By contrast, Hawaii has no common law tort duty requiring motorists to wear their seatbelts at the risk of being charged with a failure to mitigate damages should an accident occur. This court has thus not taken the intermediate step that was necessary to the Arizona court's holding in Warfel. Moreover, in making the failure to wear a seatbelt a criminal violation under Hawaii law,[10] the legislature specifically provided that the mandatory seatbelt law "shall not be deemed to change existing laws, rules, or procedures pertaining to a trial of a civil action for damages for personal injuries or death sustained in a motor vehicle accident." HRS § 291-11.6(d).

Moreover, we agree with the reasoning of the Iowa Supreme Court, which recently refused to recognize a common law tort duty on the part of motorcyclists to mitigate damages by wearing protective headgear principally in light of the Iowa legislature's repeal of the state's helmet law:

The helmet question certainly is of vital concern to the legislature. It has legislated in that area twice.... [T]here are policy decisions to make which are more properly in the domain of the legislature. For these reasons, we join those courts that have deferred to the legislature. We therefore decline to hold that there is any common law duty for a [motorcycle] operator to wear a helmet.

Meyer v. City of Des Moines, 475 N.W.2d 181, 191 (Iowa 1991). We likewise decline to recognize such a common law tort duty and defer the matter to our legislature.

Accordingly, we conclude that the trial court correctly refused to recognize a new tort duty and thus did not err in ruling that the evidence of Kealoha's helmet non-use was not relevant under HRE 401, and therefore, not admissible under HRE 402.

C. No Motorcycle License

The County next claims that the trial court erred in refusing to admit evidence that Kealoha did not have a motorcycle license at the time of the accident. The trial court refused to admit this evidence under HRE 403, holding that whatever relevance the evidence possessed was substantially outweighed by the potential for unfair prejudice to Kealoha. Therefore, we review the trial court's ruling under the abuse of discretion standard.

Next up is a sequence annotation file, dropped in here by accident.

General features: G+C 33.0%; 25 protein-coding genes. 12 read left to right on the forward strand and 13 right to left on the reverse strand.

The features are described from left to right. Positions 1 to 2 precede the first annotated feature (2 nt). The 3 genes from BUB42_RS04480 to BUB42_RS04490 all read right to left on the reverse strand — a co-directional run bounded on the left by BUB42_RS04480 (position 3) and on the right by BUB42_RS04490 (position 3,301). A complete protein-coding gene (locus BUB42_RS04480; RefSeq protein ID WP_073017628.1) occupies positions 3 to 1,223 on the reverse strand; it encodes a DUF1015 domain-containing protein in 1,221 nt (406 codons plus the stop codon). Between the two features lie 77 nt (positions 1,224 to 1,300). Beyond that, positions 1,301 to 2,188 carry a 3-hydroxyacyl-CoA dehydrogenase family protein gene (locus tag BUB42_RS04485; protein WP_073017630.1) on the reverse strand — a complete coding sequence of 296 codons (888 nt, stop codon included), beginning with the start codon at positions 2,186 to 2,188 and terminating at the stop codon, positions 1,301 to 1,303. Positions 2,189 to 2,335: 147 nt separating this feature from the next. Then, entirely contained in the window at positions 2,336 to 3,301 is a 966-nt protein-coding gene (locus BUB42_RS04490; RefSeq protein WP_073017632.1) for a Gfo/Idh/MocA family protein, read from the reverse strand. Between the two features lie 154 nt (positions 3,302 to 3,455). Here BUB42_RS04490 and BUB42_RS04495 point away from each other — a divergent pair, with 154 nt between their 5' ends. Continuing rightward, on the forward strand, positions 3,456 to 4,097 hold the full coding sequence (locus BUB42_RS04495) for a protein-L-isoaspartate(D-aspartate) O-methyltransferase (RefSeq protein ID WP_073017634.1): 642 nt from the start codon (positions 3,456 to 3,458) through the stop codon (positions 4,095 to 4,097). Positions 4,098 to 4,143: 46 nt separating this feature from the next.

In its opening brief, the County concedes that "perhaps the initial denial of the County's motion in limine was appropriate." However, the County argues that Kealoha "opened up" the subject of his lack of a motorcycle's license to cross-examination when he "purported to present himself to the jury as an expert or authority on safe motorcycle handling aspects[,]" citing the following statement by Kealoha in response to a question on direct examination:

[Question]: Describe how you made the particular turn on July 8, 1989. . . . . [Answer]: Okay. The turn comes down and drops down to the end of Alii Drive over here. So being that the turn is like this, you want to extend the turn a lot more to make it a safer turn to take. So I'll approach the turn. This is well, this is the white line that extends up. I'll start over here at the *678 white line maybe two or three feet from the white line and then proceed towards the center. So if there's anything that comes up within here or over here, I can anticipate for that, right, going out further.... So being that I took the turn in a fashion like if something did come up, I can widen the turn or, you know, adjust to whatever comes up. That's how I always take the turn.